Saturn moon Iapetus' huge landslides stir intrigue

Iapetus' equatorial ridge Mystery still surrounds the formation of Iapetus' imposing equatorial ridge

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Saturn's moon Iapetus frequently plays host to a huge type of landslide or avalanche that is rare elsewhere in the Solar System, scientists report.

Sturzstroms or "long-runout landslides" move faster and farther than geological models predict they should.

They have been seen on Earth and Mars, but there is debate about their causes.

Now, images from the Cassini space mission, reported in Nature Geoscience, suggest that heating of icy surfaces helps the landslides keep going.

On Earth, landslides typically travel a horizontal distance that is less than twice the distance that the material has fallen.

Long-runout landslides, by contrast, can travel as much as 30 times the vertical falling distance.

A great many mechanisms have been proposed to explain this phenomenon, ranging from simple sliding on ice to the sound waves from the slide making rock and debris behave more like a fluid.

But there is little consensus on which of these theories, if any, is correct.

Now, Kelsi Singer of Washington University in St Louis, US, and colleagues report that the geography of Iapetus is a unique setting to test these theories.


Iapetus Cassini Imaging Team / SSI / JPL / Esa / Nasa
  • Fatter at equator than at its poles; encircled by huge equatorial ridge
  • The ridge - a chain of mountains wrapped around Iapetus - reaches up to 20km high
  • One side of Iapetus is covered in dark material, while the other side is much brighter
  • As a result, it has been described as the "yin and yang" of Saturn's moons
  • Discovered by Giovanni Cassini in 1671; Cassini also notices dark-light difference

"The landslides on Iapetus are a planet-scale experiment that we cannot do in a laboratory or observe on Earth," Ms Singer said.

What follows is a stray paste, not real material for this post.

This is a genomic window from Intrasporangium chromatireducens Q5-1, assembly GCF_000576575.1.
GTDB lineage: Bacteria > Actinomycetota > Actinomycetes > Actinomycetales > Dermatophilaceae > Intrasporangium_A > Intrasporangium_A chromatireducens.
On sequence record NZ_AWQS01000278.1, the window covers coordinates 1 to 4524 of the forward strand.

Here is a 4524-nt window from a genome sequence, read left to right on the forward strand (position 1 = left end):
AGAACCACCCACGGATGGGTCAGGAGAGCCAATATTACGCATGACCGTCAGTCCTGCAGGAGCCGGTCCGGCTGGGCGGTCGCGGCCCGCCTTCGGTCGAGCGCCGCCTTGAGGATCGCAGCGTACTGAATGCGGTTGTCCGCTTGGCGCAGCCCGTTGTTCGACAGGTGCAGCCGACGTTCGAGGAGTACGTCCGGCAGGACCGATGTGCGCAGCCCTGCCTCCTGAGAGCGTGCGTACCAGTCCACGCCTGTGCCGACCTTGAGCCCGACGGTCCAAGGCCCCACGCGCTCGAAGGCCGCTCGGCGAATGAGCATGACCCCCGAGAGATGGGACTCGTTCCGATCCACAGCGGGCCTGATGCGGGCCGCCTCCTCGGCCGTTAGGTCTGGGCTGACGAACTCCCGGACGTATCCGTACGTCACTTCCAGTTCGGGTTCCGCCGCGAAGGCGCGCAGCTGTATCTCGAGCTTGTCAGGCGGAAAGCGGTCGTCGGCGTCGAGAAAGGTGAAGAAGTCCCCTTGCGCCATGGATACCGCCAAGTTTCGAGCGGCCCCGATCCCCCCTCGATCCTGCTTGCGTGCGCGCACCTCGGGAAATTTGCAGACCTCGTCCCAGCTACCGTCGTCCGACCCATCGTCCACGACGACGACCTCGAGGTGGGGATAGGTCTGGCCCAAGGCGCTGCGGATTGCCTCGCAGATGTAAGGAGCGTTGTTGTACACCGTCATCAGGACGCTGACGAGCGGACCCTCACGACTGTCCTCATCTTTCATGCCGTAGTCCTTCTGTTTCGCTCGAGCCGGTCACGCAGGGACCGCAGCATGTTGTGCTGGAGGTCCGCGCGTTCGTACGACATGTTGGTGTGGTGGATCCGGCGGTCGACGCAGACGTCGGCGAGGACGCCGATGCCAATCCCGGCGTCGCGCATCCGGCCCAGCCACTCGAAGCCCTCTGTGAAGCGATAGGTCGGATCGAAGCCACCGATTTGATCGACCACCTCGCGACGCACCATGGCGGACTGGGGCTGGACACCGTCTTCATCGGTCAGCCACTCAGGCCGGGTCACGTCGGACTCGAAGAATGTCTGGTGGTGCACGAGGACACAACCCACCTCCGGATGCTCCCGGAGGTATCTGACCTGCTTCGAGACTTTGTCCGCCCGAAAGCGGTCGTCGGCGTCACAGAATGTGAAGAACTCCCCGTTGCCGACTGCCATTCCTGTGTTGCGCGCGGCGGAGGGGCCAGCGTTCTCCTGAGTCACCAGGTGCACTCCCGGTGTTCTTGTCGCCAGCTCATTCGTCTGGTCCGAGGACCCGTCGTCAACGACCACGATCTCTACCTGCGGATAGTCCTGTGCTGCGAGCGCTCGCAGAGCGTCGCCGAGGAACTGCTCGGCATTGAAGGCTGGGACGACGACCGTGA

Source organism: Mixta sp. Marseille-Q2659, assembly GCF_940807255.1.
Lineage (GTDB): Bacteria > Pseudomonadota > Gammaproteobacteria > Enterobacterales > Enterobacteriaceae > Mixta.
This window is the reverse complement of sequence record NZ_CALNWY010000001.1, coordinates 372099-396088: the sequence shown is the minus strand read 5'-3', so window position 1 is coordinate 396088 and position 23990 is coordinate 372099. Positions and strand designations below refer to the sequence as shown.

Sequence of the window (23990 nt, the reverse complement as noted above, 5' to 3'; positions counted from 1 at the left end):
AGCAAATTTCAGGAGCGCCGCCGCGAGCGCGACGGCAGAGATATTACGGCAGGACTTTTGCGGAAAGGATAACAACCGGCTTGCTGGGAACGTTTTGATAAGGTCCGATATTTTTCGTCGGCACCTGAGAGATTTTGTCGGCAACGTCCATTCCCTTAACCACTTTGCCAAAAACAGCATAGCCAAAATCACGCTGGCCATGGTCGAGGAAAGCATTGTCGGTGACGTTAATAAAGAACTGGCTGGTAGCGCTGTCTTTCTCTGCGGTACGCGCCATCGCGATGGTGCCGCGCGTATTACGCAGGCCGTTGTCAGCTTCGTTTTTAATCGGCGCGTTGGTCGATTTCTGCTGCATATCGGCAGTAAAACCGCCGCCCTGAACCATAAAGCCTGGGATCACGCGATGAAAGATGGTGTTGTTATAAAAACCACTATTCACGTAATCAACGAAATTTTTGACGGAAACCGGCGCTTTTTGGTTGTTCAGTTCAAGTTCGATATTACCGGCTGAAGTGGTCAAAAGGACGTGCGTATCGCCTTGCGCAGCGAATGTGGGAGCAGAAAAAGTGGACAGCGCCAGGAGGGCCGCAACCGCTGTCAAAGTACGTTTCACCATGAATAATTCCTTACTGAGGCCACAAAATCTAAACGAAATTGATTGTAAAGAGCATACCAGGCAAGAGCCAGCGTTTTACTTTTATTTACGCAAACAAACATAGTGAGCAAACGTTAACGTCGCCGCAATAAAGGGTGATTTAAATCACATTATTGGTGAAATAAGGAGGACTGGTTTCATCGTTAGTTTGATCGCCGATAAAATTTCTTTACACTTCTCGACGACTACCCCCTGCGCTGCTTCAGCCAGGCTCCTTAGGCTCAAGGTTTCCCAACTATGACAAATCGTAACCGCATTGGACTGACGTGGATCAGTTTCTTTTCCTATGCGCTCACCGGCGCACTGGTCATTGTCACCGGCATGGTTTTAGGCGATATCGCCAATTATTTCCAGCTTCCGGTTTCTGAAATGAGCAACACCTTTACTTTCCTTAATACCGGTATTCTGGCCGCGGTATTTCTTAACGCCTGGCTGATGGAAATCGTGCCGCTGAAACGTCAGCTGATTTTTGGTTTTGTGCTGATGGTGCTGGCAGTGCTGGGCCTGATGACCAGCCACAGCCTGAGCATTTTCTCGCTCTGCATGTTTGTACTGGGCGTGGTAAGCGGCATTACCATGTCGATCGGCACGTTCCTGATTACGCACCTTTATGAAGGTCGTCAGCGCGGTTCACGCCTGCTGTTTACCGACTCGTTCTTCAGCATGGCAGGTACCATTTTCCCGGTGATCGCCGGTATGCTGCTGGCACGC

"They give us examples of giant landslides in ice, instead of rock, with a different gravity, and no atmosphere. So any theory of long-runout landslides on Earth must also work for avalanches on Iapetus."

Iapetus is a geologically interesting place to look; it is a squashed sphere, fatter at its equator than its poles, and is mostly encircled by a ridge that reaches peaks some 20km high.

It also has a number of giant impact craters reaching depths of 25km.

The icy satellite has more giant landslides than any Solar System body other than Mars. The reason, says Prof William McKinnon, also from Washington University, is Iapetus' spectacular topography.

"Not only is the moon out-of-round, but the giant impact basins are very deep, and there's this great mountain ridge that's 20km (12 miles) high, far higher than Mount Everest," he explained.

"So there's a lot of topography and it's just sitting around, and then, from time to time, it gives way."

Ms Singer was looking for stress fractures in the moon's ice, but instead found evidence of 30 massive landslides - 17 along crater walls and 13 along the giant equatorial ridge.

Analysis of the images from these events suggests that the "coefficient of friction" - a measure of how much the slip-sliding of material in a landslide tends to slow it down - on Iapetus is far lower than expected for ice.

It appears that this faster-moving ice seen on Iapetus has a lower friction coefficient than that of slow-moving ice measured in Earth-bound laboratories.

The team suggests that the tiny contact points between bits of ice debris in such a landslide may heat up considerably, melting it and forming a more fluid - and thus less friction-limited - mass of material.

They suggest that physicists here on Earth test the idea in the laboratory, giving insight not only into what is happening on Iapetus, but closer to home as well.

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